What Is an Average SAT Score?

What is an average SAT score?

It is difficult to give a true “average” score on the SAT because of the wide range of tests supplied and the variety of student’s taking SAT tests. Not all students who take the SAT are “college bound seniors” — many students take the SAT test as early as their Sophomore year, to get an idea of what the test is like, and to prepare them for future testing. Also, there isn’t just one “SAT test”. The inclusion of “SAT subject tests” would skew the “average” quite a bit. To get an idea of what an “average SAT score is” you’d have to consider what age you are, and what SAT tests you’re taking.

Having said that, the organization that runs SAT testing, The College Board, has recently released “averages” for “college bound seniors” on the general SAT test as well as the SAT “subject tests”. For 2008, college bound seniors averaged the following scores on the generic test:

Critical reading: 502
Mathematics: 515
Writing: 494
It is important to remember that SAT scores are just one of the many criteria used by colleges to make admissions decisions. Often, a student with a “poor” SAT score may be accepted into a program based on other academic performance, extra curricular emphasis, a solid portfolio (for creative programs like writing, theatre, dance, art, etc), and even reccomendations from teachers. Nevertheless, the importance of the SAT shouldn’t be completely underestimated.

As much as admissions officers say they take an “open minded” and “holistic” approach to their decisions, a good SAT score can in fact make or break an application. Let’s face it, it is easier to compare numerical data than it is to decide whether a student’s Eagle scout project should be ranked higher than a student who won the state science fair.

Don’t forget that schools usually make their SAT data public, and these schools know that their reputations depend upon high numbers. A college won’t be considered “highly selective” or “elite” if its students have an average SAT math score of 470.

So what is a good SAT score? The exam consists of three parts: Critical Reading, Mathematics and Writing. The scores from each section can range from 200 to 800, so the best possible total score is 2400. The average score for each section is roughly 500, so the average total score is about 1500.

Understand what “average” means — a score of around 1500 would lump you in with the majority of students applying to school, and wouldn’t give a school much reason to pick you out of the crowd for admission. Therefore, students should definitely aim for a score that is much higher than this number. An SAT score of 2100 is an example of a number that would almost guarantee acceptance into the college of your choice — this score puts the student in the 90th percentile, which means that the test taker did better than 90% of the other people that took the test.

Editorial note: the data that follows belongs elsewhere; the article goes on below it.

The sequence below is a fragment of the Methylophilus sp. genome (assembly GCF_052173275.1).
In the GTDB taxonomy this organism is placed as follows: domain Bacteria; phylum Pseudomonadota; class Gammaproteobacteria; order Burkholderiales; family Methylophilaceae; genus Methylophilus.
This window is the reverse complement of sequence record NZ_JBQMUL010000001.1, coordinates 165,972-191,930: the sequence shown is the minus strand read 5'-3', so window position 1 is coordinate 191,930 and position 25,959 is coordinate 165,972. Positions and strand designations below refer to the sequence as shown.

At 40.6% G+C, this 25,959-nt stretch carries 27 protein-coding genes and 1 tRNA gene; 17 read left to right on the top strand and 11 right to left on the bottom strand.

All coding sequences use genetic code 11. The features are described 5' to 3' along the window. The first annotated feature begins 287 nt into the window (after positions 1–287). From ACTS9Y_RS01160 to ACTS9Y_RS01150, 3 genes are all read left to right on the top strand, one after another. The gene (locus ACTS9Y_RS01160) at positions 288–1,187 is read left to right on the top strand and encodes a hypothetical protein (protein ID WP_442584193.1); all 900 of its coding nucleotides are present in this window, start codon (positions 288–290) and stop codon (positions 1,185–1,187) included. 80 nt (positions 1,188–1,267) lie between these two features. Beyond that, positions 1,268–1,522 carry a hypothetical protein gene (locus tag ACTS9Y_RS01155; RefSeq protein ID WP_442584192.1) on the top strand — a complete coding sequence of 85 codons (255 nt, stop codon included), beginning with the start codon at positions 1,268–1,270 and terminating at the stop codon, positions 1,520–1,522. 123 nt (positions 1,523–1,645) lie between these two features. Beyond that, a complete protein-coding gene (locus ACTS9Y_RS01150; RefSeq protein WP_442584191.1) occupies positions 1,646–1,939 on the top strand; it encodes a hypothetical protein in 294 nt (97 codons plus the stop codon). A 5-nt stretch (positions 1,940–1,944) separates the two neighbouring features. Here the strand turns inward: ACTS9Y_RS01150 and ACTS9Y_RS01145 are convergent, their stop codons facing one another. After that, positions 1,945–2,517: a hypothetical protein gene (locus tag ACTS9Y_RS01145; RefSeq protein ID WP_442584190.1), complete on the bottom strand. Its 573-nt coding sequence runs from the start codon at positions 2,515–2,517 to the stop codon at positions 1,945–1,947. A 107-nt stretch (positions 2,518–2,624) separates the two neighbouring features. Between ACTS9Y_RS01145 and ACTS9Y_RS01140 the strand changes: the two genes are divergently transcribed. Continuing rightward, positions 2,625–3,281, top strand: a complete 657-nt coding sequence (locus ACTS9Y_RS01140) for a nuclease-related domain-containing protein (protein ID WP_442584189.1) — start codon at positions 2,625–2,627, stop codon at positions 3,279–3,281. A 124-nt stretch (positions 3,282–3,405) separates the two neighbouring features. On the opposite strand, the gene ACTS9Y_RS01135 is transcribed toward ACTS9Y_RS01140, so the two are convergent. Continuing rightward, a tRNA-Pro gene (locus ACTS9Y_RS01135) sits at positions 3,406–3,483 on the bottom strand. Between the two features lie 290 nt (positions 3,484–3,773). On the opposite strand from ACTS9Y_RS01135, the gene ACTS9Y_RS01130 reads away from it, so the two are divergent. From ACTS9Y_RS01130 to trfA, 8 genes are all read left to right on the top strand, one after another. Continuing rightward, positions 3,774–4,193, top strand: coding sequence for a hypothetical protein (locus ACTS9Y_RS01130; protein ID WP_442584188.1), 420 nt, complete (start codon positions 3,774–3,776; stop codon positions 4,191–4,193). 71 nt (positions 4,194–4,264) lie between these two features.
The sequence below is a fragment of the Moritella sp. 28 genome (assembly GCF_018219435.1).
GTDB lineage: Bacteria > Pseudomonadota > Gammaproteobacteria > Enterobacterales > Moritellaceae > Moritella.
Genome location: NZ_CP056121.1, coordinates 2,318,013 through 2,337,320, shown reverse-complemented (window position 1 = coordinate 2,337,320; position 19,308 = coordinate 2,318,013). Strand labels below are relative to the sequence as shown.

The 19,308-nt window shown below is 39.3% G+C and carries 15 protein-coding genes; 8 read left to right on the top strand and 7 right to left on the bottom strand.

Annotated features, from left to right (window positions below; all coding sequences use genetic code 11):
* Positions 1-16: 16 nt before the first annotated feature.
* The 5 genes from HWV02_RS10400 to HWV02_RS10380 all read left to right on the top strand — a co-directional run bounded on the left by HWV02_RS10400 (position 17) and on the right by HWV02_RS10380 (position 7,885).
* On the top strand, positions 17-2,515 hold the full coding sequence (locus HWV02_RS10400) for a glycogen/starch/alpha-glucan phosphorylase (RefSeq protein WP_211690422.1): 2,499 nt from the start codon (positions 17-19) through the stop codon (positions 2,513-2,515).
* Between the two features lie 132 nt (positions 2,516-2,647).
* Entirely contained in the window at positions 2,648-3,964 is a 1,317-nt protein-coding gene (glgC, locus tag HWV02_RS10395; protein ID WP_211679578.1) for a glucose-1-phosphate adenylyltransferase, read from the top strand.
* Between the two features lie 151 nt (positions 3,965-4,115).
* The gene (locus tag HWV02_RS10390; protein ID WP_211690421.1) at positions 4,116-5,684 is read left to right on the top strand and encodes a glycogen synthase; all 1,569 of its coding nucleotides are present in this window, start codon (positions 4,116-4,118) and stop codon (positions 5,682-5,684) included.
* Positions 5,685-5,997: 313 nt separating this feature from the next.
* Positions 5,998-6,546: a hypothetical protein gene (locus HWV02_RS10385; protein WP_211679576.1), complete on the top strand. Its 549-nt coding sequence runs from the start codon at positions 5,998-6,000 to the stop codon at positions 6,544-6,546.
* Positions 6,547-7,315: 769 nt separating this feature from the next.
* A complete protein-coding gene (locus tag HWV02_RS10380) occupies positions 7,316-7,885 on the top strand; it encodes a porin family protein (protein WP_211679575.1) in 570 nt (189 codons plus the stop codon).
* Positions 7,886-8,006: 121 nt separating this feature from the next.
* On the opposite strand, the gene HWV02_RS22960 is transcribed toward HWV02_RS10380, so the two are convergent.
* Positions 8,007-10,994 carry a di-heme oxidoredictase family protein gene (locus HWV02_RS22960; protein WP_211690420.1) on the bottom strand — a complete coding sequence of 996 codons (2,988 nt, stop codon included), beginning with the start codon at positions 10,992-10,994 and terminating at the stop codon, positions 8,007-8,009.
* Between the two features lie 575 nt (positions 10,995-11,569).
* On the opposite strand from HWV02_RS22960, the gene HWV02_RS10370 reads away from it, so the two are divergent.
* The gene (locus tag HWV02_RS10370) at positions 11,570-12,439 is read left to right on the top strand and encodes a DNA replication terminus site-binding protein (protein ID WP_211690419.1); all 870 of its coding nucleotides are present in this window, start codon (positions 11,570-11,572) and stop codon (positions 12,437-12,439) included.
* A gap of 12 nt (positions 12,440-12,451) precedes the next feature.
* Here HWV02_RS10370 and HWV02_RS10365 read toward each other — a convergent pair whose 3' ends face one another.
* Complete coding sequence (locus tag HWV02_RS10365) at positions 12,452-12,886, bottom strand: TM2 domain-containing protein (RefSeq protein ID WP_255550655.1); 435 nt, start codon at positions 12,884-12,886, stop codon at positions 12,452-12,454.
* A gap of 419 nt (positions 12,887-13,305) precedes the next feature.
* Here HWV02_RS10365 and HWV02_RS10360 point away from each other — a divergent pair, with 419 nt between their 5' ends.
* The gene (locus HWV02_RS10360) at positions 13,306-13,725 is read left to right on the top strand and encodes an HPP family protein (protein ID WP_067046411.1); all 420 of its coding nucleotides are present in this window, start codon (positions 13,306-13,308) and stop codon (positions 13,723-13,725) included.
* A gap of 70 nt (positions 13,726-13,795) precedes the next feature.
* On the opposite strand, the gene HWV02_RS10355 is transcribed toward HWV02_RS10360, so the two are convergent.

Students that have an SAT score below the average of 1500 should definitely retake the test — this score puts you at a serious competitive disadvantage. Having said all that, it is important that a student doesn’t get too caught up in getting that high number SAT score. As we said before, the SAT score is not the only thing that admission officials look at. If you spend your entire junior and senior years doing test prep, and forget to take part in extra curricular activities or outside projects to put on your college application, you’re missing the point of a college application. In fact, more and more colleges are saying that standardized tests play a “very small role” in their admission decision. This trend implies that colleges are looking for students who have more than “book smarts”.

So what is an average SAT score? Technically, the “average” would be 1511 — however, earning this “average” score doesn’t put you at any distinct advantage. Combine an average SAT score with a stellar college application, one that is full of solid reccomendations, extra projects, extra curricular participation, and solid essays, and THEN you’ll be more likely to get into the college of your choice.

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